Heath Ledger’s performance as Joker in The Dark Knight is legendary. Thanks to deepfake technology, we can now see what his performance might have looked like had Heath not been wearing any makeup. GdaTyler VFX put together this video which used an AI trained on the actor’s uncovered face. It’s far from perfect, but it’s still fascinating to watch.
Robert Pattinson’s take on Batman was pretty great. But in our hearts, the One True Batman will always be Adam West, whose colorful version of Gotham’s hero gave us classics like “Some days you just can’t get rid of a bomb.” Thanks to the VFX wizards at Corridor, 1960s Batman is back, deepfaked into Matt Reeves’ The Batman.
Remember the part of The Matrix where Neo took the red pill? What if he took the blue pill instead? Ctrl Shift Face and VFX artist Chris Ume make us wonder no longer, with the help of some deepfake tech. If the concept seems familiar, you might recall this mashup. VFX breakdown and comparison clip here.
Paul McCartney gets gracefully de-aged in the imaginative music video for the song Find My Way, a track which truly sounds like equal parts McCartney and Beck. We’re not sure Macca ever had those dance moves even when he was younger. Directed by Andrew Donoho, co-produced by digital avatar maker Hyperreal Digital.
Trekkies either love or hate the J.J. Abrams-produced “Kelvin Timeline” Star Trek movies. But maybe the haters would like them more if they starred the cast of The Original Series. Well, thanks to Futuring Machine, deepfake tech, and some clever editing, we no longer need to wonder what that might have been like.
When Solo: A Star Wars Story came out, we struggled a bit with someone other than Harrison Ford playing Han Solo. There was nothing wrong with Alden Ehrenreich’s performance, but we missed Harrison’s familiar smirk and gravelly voice. Now, thanks to deepfake expert Shamook, we at least have the proper visuals.
At one point, John Travolta was offered the part of Forrest Gump, but he turned it down to do Pulp Fiction instead. But with the help of Shamook and deepfake technology, we can now see how the Bob Zemeckis classic might have turned out had the original casting held. Now we want to see Tom Hanks as Vincent Vega.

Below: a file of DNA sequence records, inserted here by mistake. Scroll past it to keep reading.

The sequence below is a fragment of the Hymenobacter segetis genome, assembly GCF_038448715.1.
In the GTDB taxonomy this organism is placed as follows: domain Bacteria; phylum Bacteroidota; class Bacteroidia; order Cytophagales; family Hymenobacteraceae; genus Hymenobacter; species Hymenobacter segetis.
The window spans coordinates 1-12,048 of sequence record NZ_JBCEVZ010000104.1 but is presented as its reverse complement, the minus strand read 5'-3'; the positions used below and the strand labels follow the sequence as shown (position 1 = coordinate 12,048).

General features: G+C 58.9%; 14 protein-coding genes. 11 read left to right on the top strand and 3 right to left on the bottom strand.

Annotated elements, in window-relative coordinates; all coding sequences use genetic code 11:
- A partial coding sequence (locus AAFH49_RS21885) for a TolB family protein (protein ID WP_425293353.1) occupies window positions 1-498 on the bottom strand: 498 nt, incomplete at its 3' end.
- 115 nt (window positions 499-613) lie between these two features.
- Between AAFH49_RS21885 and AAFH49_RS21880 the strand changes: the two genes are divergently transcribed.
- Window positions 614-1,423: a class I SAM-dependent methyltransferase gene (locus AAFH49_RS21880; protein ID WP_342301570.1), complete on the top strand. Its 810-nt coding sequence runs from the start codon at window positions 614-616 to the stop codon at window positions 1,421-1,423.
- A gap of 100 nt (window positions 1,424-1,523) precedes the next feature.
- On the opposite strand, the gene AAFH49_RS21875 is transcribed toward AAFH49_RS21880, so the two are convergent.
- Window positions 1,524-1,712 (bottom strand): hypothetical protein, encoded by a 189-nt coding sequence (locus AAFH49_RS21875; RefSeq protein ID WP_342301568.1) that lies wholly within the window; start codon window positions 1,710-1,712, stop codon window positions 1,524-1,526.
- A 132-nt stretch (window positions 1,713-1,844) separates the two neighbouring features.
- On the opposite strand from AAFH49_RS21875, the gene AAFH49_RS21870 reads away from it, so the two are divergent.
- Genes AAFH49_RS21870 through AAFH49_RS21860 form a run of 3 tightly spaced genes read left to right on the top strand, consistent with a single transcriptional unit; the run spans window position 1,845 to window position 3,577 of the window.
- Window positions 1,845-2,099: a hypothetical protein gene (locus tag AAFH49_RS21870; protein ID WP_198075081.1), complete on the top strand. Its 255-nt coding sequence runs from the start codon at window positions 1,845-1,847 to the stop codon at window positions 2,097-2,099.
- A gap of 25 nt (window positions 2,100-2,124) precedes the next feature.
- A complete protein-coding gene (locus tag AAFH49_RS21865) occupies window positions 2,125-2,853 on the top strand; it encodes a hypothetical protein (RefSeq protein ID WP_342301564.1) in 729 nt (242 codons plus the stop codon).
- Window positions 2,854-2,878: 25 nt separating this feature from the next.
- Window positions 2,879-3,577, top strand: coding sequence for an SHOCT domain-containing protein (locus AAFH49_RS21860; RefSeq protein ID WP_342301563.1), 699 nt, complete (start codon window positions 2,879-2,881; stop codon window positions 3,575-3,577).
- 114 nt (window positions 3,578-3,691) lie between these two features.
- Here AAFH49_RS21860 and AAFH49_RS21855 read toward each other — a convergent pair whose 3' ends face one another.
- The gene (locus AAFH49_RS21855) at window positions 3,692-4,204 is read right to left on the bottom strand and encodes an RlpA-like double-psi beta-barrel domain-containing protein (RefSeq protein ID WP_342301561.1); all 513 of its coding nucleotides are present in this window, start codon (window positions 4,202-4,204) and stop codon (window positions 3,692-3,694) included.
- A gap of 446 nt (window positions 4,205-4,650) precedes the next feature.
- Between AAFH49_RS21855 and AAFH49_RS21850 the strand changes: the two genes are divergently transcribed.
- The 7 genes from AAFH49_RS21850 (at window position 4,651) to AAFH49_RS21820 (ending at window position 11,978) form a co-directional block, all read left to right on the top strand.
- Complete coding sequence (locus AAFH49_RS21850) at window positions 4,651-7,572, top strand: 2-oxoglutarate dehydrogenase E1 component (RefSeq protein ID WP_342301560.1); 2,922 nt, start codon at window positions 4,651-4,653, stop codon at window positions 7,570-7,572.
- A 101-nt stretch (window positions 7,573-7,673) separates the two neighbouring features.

We’ve seen what Full House might have looked like if it Nick Offerman had played all the characters on the show, now DrFakenstein has created a much more plausible deepfake video, in which the only character on Parks and Recreation is the gruff, but lovable Ron Swanson.
Actor Burt Reynolds famously turned down the role of James Bond after Sean Connery stopped playing the character. But thanks to the wonders of machine learning tech, we can now see what that might have looked like, courtesy of deepfake expert Shamook, who inserted the actor’s visage into scenes from Dr. No.
We’ve already seen how computer graphics tech can be used to replace Back to the Future’s DeLorean with a Cybertruck. Now watch as Spider-Man’s Tom Holland and Iron Man’s Robert Downey, Jr. are placed into the roles of Marty McFly and Doc Brown, courtesy of EZRyderX47 and some sophisticated deepfaking software.
Deepfake technology can certainly be used for evil. But it also can be used to amuse, by faceswapping people into unexpected and hilarious situations. Crookedpixel used the tech to put Mr. Bean into a sexy commercial for Dior J’adore Absolu perfume, and now our libido is highly confused. Original commercial here.
Jim Meskimen is one of the most talented impressionists out there. But while he can work wonders with his voice, he still can’t look like the celebs he impersonates. But with the help of AI tech, Sham00K was able to do just that, creepily transforming Jim’s face to match his vocals.
Deepfakes can be used for harm, but they can also make us laugh our asses off. This clip from Dr. Fakenstein falls into the latter category, as he used the AI tech to swap the mustachioed face of Ron Swanson (Nick Offerman) onto every character in the opening credits of Full House.
(PG-13: Language) Thanks to the wonders of digital video effects, deepfake channel Ctrl Shift Face managed to transplant the face of Jim Carrey onto the head of Jack Nicholson, making classic scenes from Stanley Kubrick’s film adaptation The Shining just that much more terrifying. Be sure to watch Episode 2 and Episode 3.
While the title doesn’t make sense when you think about it, we are impressed by the face-swapping work that Ctrl Shift Face managed to do in grafting Heath Ledger’s looks from The Dark Knight onto his head from A Knight’s Tale, thus explaining how he really got his scars.